Affiliate and operator relationships are becoming increasingly strained in an era of tightening regulations, external media pressure and the small matter of a global pandemic. The absence of regular conferences has limited opportunities for face-to-face meetings and reduced most conversations to impersonal Skype chats and emailed warnings about exploiting viruses for commercial gain. Only in 2020.
Right now, there is real pressure on operators to cut costs and improve compliance, with affiliates being squeezed to provide as much value as possible amid a thickening cloud of doubt and mistrust.
Back in December 2018, I wrote about the problems, inconsistencies and injustices of deposit baselines on CPA commissions. Sadly, the baseline issue is as prominent as ever, but there are also a range of other commission objections beginning to surface more frequently. Many of these could be tempered by better transparency and communication, some are (mostly) innocent mistakes and others are more cynical attempts to avoid paying what’s owed.
Here are the four most common arguments against paying CPA commission to affiliates.
“THE PLAYER HAS SELF-EXCLUDED”
One of the most controversial reasons for not paying CPA commission is the self-exclusion of a player after a qualifying first deposit has been made.
I’d like to make clear before continuing that my issues regarding self-exclusion are not based on a desire to exploit the misfortunes of problematic players but instead to ensure that affiliate commission is fairly distributed.
A blanket refusal to credit CPAs for self-excluded players despite withholding players’ deposits is often unjustified in cases of high value.
While I fully accept that operators are reluctant to pay for one-time minimum depositors that self-exclude almost immediately, it is harder to make the case against paying for those who deposit much more.
Imagine a situation where the CPA is £100 and a player deposits at a casino and loses £500 before self-excluding. In the majority of cases, the casino would refuse to pay the £100, but keep the money the player has lost.
The player was only in a position to play at the brand because of the affiliate and the casino only profited from the player for the same reason. However, the affiliate is expected to accept no reward.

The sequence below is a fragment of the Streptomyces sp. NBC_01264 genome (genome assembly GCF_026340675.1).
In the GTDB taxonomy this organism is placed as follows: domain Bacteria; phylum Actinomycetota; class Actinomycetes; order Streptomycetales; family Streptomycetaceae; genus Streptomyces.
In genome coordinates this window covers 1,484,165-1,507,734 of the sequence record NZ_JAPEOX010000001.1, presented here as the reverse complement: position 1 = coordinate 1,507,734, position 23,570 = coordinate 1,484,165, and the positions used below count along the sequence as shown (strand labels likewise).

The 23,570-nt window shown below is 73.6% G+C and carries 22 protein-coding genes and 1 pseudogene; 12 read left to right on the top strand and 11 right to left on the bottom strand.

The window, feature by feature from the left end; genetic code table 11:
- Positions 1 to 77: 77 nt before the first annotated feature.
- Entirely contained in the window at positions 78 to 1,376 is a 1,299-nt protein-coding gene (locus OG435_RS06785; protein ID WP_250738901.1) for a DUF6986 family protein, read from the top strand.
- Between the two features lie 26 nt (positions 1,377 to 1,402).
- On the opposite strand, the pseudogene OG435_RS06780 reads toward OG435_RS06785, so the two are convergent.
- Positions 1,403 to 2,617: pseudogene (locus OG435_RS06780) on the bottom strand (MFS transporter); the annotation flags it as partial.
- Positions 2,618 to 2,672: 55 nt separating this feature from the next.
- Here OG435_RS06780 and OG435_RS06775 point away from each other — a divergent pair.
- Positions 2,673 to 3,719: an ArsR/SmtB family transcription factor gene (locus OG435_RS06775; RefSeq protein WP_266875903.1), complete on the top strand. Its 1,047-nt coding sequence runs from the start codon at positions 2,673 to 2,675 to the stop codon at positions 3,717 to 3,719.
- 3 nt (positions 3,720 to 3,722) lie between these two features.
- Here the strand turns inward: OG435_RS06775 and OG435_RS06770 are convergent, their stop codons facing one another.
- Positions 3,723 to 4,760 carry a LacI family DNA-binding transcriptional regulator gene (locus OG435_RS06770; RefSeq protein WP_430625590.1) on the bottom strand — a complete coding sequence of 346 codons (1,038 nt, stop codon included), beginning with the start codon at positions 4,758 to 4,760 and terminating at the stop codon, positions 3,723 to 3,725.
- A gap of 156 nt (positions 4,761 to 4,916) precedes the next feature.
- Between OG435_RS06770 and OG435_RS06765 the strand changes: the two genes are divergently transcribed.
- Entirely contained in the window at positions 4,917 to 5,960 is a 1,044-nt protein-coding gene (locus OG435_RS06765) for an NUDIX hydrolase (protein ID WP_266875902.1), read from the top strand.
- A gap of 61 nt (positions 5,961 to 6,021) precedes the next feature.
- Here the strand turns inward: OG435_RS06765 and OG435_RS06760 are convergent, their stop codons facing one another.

A fairer solution would be to agree a deal in which the CPA is still paid for self-excluded players when the value of a player’s deposits exceeds a certain multiple of its value.
In the example above, the agreement could be to credit CPAs for any self-excluded player who deposits at least twice the rate of £100. Operators could still expect to break even after commission, assuming moderate hold, and affiliates will be credited for the traffic accordingly.
“THE PLAYER DEPOSITED ON A DIFFERENT PRODUCT”
The diversification of products offered by casino sites has created a new objection against paying CPA commissions, a pushback more traditionally reserved for the industry’s biggest brands.
It is increasingly rare to find operators that focus exclusively on a single product. We’ve seen ProgressPlay, Nektan and Jumpman Gaming all integrate bingo rooms into their platforms in recent years. We’ve also seen sportsbooks added to the high-profile Karamba casino and All British Casino, among others.
The problem is that the value of players across different products is perceived differently. It is common for an affiliate to agree a casino CPA only to be refused it due to a depositing player betting on football instead of spinning on slots.
This is often not the fault of the affiliate who could be paying casino-level CPCs to acquire PPC leads for brands, before being refused a return on the investment because of a player’s personal preference.
I can see a couple solutions to this, one more likely to be accepted than the other, but both ensuring the affiliate is rewarded.
1. Full CPA is paid for players on any product
The first option is to insist on full payment of a single agreed CPA regardless of the product on which a player deposits, assuming that a majority of players do indeed wager on the product that is the campaign’s core focus.
This would guarantee full commissions for affiliates and most realistically reflect the unpredictability of traffic at scale. However, it also asks operators to pay a premium for players that would usually cost much less if targeted directly.
2. Product-specific CPAs are agreed in advance